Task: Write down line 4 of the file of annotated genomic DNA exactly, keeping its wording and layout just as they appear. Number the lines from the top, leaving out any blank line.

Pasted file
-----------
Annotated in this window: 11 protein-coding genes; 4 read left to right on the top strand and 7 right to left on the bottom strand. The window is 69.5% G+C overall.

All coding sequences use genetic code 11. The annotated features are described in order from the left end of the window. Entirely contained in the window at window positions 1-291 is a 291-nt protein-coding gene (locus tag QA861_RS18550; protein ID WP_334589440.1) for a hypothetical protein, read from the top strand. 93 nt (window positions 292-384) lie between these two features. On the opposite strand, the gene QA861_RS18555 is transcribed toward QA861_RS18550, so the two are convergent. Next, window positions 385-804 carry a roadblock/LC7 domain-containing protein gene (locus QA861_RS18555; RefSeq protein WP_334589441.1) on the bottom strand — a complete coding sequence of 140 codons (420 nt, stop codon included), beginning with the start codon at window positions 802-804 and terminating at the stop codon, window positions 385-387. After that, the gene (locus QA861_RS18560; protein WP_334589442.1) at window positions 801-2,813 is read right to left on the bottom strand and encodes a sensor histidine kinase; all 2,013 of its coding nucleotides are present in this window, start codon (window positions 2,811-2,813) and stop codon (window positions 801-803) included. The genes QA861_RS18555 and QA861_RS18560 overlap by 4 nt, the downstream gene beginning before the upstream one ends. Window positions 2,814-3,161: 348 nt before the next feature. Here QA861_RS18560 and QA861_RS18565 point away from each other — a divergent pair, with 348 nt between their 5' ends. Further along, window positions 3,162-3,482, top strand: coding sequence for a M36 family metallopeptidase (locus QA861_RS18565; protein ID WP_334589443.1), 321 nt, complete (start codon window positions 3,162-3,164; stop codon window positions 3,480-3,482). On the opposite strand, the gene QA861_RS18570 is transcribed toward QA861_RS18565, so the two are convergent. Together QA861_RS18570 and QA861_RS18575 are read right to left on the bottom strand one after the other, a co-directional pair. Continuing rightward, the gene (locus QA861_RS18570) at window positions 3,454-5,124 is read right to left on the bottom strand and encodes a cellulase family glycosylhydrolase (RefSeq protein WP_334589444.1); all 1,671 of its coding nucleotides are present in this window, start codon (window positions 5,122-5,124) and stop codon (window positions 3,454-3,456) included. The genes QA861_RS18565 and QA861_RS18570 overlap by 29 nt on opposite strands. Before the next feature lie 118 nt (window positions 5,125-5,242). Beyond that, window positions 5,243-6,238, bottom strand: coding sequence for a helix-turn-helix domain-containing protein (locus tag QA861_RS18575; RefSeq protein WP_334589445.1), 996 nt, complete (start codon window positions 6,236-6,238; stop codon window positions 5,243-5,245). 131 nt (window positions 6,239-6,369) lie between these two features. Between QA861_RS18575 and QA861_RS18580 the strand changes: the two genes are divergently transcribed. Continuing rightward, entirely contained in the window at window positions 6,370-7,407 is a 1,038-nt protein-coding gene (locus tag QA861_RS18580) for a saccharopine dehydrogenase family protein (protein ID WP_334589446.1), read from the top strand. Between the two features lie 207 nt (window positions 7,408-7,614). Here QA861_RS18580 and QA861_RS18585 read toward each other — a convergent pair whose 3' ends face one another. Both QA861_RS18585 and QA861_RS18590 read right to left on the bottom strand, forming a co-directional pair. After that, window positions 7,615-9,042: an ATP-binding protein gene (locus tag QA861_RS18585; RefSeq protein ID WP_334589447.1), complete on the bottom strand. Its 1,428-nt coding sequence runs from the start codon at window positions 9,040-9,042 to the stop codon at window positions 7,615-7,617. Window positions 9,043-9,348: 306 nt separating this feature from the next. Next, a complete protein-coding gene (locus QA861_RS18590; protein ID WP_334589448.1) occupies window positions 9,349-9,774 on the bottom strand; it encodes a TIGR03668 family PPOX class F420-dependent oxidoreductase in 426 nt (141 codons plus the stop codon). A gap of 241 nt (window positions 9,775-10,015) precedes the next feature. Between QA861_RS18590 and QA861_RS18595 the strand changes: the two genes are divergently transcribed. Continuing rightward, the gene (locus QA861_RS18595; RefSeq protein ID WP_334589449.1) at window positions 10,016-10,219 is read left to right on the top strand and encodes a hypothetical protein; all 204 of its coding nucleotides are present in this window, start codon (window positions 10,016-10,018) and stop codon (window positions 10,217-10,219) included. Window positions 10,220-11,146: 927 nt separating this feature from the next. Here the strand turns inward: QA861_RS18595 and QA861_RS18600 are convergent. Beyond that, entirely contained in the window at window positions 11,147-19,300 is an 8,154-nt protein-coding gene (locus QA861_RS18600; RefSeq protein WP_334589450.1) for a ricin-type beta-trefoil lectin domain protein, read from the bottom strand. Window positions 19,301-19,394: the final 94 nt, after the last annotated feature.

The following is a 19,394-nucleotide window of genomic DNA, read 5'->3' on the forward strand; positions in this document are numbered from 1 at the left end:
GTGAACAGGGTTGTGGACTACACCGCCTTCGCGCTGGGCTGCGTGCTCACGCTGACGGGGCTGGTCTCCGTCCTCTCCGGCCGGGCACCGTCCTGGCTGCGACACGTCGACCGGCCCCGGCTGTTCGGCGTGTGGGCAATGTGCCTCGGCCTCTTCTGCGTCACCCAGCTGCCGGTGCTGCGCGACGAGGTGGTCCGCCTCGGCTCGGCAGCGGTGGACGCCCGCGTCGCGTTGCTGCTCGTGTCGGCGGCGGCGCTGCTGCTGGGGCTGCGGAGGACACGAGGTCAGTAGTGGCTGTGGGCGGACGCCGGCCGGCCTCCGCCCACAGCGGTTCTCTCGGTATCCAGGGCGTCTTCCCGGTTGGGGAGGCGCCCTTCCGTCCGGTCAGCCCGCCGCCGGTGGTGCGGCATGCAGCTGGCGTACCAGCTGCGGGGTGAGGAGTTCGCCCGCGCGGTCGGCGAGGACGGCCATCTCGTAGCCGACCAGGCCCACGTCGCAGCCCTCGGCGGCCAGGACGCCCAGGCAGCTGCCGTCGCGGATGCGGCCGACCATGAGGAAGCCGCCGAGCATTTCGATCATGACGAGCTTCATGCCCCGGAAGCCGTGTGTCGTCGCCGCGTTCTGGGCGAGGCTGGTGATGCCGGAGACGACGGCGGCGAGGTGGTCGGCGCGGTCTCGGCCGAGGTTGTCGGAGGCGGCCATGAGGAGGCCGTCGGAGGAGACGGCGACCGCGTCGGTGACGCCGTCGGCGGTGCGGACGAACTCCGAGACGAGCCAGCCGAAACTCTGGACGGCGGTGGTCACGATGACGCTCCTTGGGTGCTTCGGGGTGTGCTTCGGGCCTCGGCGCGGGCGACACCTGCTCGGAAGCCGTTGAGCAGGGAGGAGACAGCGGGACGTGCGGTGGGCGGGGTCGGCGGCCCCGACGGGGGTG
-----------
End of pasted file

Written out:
GTGAACAGGGTTGTGGACTACACCGCCTTCGCGCTGGGCTGCGTGCTCACGCTGACGGGGCTGGTCTCCGTCCTCTCCGGCCGGGCACCGTCCTGGCTGCGACACGTCGACCGGCCCCGGCTGTTCGGCGTGTGGGCAATGTGCCTCGGCCTCTTCTGCGTCACCCAGCTGCCGGTGCTGCGCGACGAGGTGGTCCGCCTCGGCTCGGCAGCGGTGGACGCCCGCGTCGCGTTGCTGCTCGTGTCGGCGGCGGCGCTGCTGCTGGGGCTGCGGAGGACACGAGGTCAGTAGTGGCTGTGGGCGGACGCCGGCCGGCCTCCGCCCACAGCGGTTCTCTCGGTATCCAGGGCGTCTTCCCGGTTGGGGAGGCGCCCTTCCGTCCGGTCAGCCCGCCGCCGGTGGTGCGGCATGCAGCTGGCGTACCAGCTGCGGGGTGAGGAGTTCGCCCGCGCGGTCGGCGAGGACGGCCATCTCGTAGCCGACCAGGCCCACGTCGCAGCCCTCGGCGGCCAGGACGCCCAGGCAGCTGCCGTCGCGGATGCGGCCGACCATGAGGAAGCCGCCGAGCATTTCGATCATGACGAGCTTCATGCCCCGGAAGCCGTGTGTCGTCGCCGCGTTCTGGGCGAGGCTGGTGATGCCGGAGACGACGGCGGCGAGGTGGTCGGCGCGGTCTCGGCCGAGGTTGTCGGAGGCGGCCATGAGGAGGCCGTCGGAGGAGACGGCGACCGCGTCGGTGACGCCGTCGGCGGTGCGGACGAACTCCGAGACGAGCCAGCCGAAACTCTGGACGGCGGTGGTCACGATGACGCTCCTTGGGTGCTTCGGGGTGTGCTTCGGGCCTCGGCGCGGGCGACACCTGCTCGGAAGCCGTTGAGCAGGGAGGAGACAGCGGGACGTGCGGTGGGCGGGGTCGGCGGCCCCGACGGGGGTG